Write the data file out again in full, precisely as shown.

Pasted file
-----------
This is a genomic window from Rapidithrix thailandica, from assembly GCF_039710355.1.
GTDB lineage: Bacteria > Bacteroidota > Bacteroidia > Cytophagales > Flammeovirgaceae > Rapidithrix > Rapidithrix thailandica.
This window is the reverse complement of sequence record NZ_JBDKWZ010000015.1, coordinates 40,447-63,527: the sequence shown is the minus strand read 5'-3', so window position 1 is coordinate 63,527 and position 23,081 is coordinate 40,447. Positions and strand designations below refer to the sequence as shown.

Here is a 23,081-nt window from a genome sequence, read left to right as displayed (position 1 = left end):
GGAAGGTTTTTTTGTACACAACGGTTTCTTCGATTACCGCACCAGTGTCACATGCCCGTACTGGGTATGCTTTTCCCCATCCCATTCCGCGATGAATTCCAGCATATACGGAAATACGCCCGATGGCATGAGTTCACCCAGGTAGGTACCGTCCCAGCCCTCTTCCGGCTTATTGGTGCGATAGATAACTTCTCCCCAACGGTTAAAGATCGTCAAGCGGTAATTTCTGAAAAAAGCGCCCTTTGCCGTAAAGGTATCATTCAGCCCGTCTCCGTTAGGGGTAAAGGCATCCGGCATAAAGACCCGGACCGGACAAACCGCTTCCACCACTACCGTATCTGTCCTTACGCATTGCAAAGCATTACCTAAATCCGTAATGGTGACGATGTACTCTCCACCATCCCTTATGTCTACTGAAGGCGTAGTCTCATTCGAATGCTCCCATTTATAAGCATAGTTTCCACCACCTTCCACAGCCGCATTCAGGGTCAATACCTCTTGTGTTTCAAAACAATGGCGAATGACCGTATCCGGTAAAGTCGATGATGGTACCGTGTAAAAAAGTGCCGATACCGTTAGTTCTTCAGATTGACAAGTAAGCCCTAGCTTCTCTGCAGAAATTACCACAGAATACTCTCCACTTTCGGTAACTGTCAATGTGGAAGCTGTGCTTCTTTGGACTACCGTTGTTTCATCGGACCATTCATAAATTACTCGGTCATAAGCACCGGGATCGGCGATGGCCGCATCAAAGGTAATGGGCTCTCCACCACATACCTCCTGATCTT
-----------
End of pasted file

This is a genomic window from Rapidithrix thailandica, from assembly GCF_039710355.1.
GTDB lineage: Bacteria > Bacteroidota > Bacteroidia > Cytophagales > Flammeovirgaceae > Rapidithrix > Rapidithrix thailandica.
This window is the reverse complement of sequence record NZ_JBDKWZ010000015.1, coordinates 40,447-63,527: the sequence shown is the minus strand read 5'-3', so window position 1 is coordinate 63,527 and position 23,081 is coordinate 40,447. Positions and strand designations below refer to the sequence as shown.

Here is a 23,081-nt window from a genome sequence, read left to right as displayed (position 1 = left end):
GGAAGGTTTTTTTGTACACAACGGTTTCTTCGATTACCGCACCAGTGTCACATGCCCGTACTGGGTATGCTTTTCCCCATCCCATTCCGCGATGAATTCCAGCATATACGGAAATACGCCCGATGGCATGAGTTCACCCAGGTAGGTACCGTCCCAGCCCTCTTCCGGCTTATTGGTGCGATAGATAACTTCTCCCCAACGGTTAAAGATCGTCAAGCGGTAATTTCTGAAAAAAGCGCCCTTTGCCGTAAAGGTATCATTCAGCCCGTCTCCGTTAGGGGTAAAGGCATCCGGCATAAAGACCCGGACCGGACAAACCGCTTCCACCACTACCGTATCTGTCCTTACGCATTGCAAAGCATTACCTAAATCCGTAATGGTGACGATGTACTCTCCACCATCCCTTATGTCTACTGAAGGCGTAGTCTCATTCGAATGCTCCCATTTATAAGCATAGTTTCCACCACCTTCCACAGCCGCATTCAGGGTCAATACCTCTTGTGTTTCAAAACAATGGCGAATGACCGTATCCGGTAAAGTCGATGATGGTACCGTGTAAAAAAGTGCCGATACCGTTAGTTCTTCAGATTGACAAGTAAGCCCTAGCTTCTCTGCAGAAATTACCACAGAATACTCTCCACTTTCGGTAACTGTCAATGTGGAAGCTGTGCTTCTTTGGACTACCGTTGTTTCATCGGACCATTCATAAATTACTCGGTCATAAGCACCGGGATCGGCGATGGCCGCATCAAAGGTAATGGGCTCTCCACCACATACCTCCTGATCTT